Surgical Outcomes of Trabeculectomy and Glaucoma Drainage Implant for Uveitic Glaucoma In A Tertiary Referral Hospital

Dr George Kong1, Dr Hye Jin Kwon2, Dr Lingwei Tao1, Dr Keith Martin3, Dr Lyndell Lim1, Dr Catherine Green1, Dr Jonathan Ruddle1, Dr Jonathan Crowston1

1Royal Victorian Eye and Ear Hospital, Melbourne, Australia,

2Austin Hospital, Melbourne, Australia,

3Cambridge University Hospital NHS Trust, Cambridge, United Kingdom

 

Background
This study examines surgical outcomes of trabeculectomy and glaucoma device implant (GDI) surgery for uveitic glaucoma and examines factors affecting success rate, in particular the activity of uveitis at the time of surgery and in the post-operative period.

Methods
Retrospective chart review of 82 consecutive cases with uveitic glaucoma that either had trabeculectomy (N=54) or GDI surgery (N=28) performed at the Royal Victorian Eye and Ear Hospital between 1 December 2006 and 30 November 2014. Demographics, baseline ocular characteristics, surgical details, uveitis management details, post-operative management, surgical outcomes and complications were recorded.

Results
The average age of patients was 50.0 ± 21.1 [8-85] years. Average follow up duration was 26.4 ± 21.5 months. Combined cataract surgery was performed in 24% of the trabeculectomy surgeries and none in the GDI group. Anterior uveitis was the most common site of uveitis. 57.1% of the GDI group was secondary procedure having had previously failed trabeculectomy.
Overall qualified success rate of the trabeculectomy group was not statistically different to the GDI group, being 67% and 75% respectively (P=0.60). Kaplan-Meier survival analysis showed no significant difference between the two groups (Log-rank P=0.24). There was no significant difference between surgical success rates of primary GDI and secondary GDI operations. The most common post-operative complication was hypotony occurring in 30% of the trabeculectomy group and 36% in the GDI group (P=0.76). Two cases in the GDI group developed endophthalmitis, with none in the trabeculectomy group.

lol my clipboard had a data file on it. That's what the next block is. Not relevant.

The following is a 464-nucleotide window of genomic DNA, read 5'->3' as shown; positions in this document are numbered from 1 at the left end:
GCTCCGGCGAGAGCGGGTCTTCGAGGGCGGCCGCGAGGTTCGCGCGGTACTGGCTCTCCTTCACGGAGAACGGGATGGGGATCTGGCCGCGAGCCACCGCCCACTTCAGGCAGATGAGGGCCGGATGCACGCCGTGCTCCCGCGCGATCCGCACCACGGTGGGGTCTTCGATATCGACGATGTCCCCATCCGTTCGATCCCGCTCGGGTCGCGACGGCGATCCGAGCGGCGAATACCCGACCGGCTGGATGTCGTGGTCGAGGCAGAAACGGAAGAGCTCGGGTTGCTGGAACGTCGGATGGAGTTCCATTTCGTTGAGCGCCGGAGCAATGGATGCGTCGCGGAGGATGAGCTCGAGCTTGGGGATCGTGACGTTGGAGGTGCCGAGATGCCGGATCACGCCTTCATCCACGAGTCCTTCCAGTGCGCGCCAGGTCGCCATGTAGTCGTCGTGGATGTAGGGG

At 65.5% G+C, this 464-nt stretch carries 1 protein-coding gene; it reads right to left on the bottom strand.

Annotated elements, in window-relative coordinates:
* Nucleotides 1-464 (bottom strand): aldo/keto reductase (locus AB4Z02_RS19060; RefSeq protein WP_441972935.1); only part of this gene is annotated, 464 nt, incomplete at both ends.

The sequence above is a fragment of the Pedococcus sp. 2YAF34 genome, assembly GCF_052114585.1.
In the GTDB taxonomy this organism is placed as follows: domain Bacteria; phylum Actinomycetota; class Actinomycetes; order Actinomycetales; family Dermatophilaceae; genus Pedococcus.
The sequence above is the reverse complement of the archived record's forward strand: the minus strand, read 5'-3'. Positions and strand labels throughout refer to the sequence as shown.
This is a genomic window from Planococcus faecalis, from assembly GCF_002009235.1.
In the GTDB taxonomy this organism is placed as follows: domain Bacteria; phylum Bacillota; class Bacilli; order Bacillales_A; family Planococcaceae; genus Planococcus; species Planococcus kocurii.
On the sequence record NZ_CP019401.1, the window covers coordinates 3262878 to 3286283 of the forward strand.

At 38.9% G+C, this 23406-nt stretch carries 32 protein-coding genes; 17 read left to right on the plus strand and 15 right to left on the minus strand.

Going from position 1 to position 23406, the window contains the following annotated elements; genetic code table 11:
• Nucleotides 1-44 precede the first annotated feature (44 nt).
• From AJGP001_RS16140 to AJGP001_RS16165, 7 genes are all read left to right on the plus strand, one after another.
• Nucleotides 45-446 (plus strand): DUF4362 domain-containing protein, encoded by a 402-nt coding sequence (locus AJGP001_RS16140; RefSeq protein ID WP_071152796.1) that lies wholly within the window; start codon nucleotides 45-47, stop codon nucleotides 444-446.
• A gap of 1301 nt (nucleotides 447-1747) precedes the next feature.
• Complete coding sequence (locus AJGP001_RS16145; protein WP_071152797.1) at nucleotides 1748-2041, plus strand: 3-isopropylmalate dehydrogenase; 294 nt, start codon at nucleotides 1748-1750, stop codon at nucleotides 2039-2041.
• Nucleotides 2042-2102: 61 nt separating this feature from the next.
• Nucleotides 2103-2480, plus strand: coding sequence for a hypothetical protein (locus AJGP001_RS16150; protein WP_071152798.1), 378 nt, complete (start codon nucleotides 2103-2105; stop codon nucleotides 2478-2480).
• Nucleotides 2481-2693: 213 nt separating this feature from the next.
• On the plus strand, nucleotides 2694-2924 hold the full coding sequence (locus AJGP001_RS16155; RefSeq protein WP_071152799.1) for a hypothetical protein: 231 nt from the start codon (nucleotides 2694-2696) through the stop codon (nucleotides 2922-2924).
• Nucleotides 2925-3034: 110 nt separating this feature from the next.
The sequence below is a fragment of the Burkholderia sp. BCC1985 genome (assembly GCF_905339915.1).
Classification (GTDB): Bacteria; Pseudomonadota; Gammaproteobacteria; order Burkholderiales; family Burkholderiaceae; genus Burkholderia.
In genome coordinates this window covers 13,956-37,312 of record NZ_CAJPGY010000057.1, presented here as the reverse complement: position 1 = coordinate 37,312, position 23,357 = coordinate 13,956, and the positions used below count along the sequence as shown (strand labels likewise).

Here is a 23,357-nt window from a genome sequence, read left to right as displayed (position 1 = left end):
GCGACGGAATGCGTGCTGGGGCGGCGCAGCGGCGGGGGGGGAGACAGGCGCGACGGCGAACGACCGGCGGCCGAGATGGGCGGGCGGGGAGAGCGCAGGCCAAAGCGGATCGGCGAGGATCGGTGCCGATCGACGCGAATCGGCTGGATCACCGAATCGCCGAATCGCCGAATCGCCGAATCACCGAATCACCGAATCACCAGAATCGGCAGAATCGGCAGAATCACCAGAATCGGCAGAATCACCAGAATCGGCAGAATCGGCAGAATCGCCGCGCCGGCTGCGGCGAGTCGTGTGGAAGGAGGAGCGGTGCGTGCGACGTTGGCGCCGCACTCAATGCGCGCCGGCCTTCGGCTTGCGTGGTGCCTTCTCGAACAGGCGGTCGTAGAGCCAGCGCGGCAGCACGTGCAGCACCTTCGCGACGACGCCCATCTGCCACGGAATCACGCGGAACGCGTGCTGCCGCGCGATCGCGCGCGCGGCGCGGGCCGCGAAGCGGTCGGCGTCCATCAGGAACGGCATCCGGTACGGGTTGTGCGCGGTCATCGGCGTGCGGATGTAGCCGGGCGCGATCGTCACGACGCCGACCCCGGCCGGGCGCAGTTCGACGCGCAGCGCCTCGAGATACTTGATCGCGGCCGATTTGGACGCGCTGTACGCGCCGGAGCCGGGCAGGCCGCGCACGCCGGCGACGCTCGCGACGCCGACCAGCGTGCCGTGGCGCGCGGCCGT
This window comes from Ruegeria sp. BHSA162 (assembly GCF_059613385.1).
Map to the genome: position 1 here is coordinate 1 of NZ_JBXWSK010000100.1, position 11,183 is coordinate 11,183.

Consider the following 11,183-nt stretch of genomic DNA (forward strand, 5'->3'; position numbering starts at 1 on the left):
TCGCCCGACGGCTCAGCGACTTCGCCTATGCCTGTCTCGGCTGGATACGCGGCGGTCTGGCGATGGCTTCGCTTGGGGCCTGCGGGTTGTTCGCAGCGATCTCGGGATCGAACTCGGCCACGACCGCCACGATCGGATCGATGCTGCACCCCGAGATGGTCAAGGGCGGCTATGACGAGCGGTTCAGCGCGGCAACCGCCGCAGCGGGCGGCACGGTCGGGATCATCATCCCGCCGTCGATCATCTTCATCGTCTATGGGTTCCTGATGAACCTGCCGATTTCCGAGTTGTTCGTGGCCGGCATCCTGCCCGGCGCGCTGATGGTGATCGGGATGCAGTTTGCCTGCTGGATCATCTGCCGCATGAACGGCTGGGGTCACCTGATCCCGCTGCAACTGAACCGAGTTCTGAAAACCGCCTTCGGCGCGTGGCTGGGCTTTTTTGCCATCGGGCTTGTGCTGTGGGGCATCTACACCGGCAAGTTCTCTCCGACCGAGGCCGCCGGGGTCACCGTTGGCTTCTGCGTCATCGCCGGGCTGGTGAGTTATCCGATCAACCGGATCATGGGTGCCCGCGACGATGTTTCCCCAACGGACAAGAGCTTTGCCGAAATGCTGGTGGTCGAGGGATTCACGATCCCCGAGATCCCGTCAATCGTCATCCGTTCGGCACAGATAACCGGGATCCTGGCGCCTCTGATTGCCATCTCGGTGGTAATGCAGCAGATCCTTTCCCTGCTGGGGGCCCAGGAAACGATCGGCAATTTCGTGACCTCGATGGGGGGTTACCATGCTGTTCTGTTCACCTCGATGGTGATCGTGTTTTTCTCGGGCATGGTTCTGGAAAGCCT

The proportion of active uveitis at the time of operation was higher in the trabeculectomy group compared to the GDI group (35% vs. 14%, P<0.01). Having active uveitis at the time of surgery was not a significant risk factor for failure for trabeculectomy. Recurrence of uveitis following operation occurred in 61% of the trabeculectomy group and 39% of the GDI group (P=0.356). Recurrence of uveitis was significantly associated with surgical failure in the trabeculectomy group (odds ratio OR 4.8, 95% confidence interval CI 1.4-16.4, P=0.02) but not in the GDI group (OR 3.1, 95% CI 0.5-19.7, P=0.39). Even a single episode of recurrence in uveitis activity in the trabeculectomy group can increase failure rate by 5 fold. Other factors for trabeculectomy failure was bleb leak (P=0.032).

Conclusion
Surgical success rate of GDI was not significantly greater than trabeculectomy for uveitic glaucoma in this study. Regular monitoring and early intensive treatment of ocular inflammation is important for surgical success particularly following trabeculectomy.


Biography:

Dr George Kong is a consultant ophthalmologist working at Royal Victorian Eye and Ear Hospital, Austin Hospital and Monash Hospital in Melbourne.  He has completed his clinical glaucoma fellowship in Melbourne and at Cambridge, UK.  He has a particular interest in the management of uveitic glaucoma.

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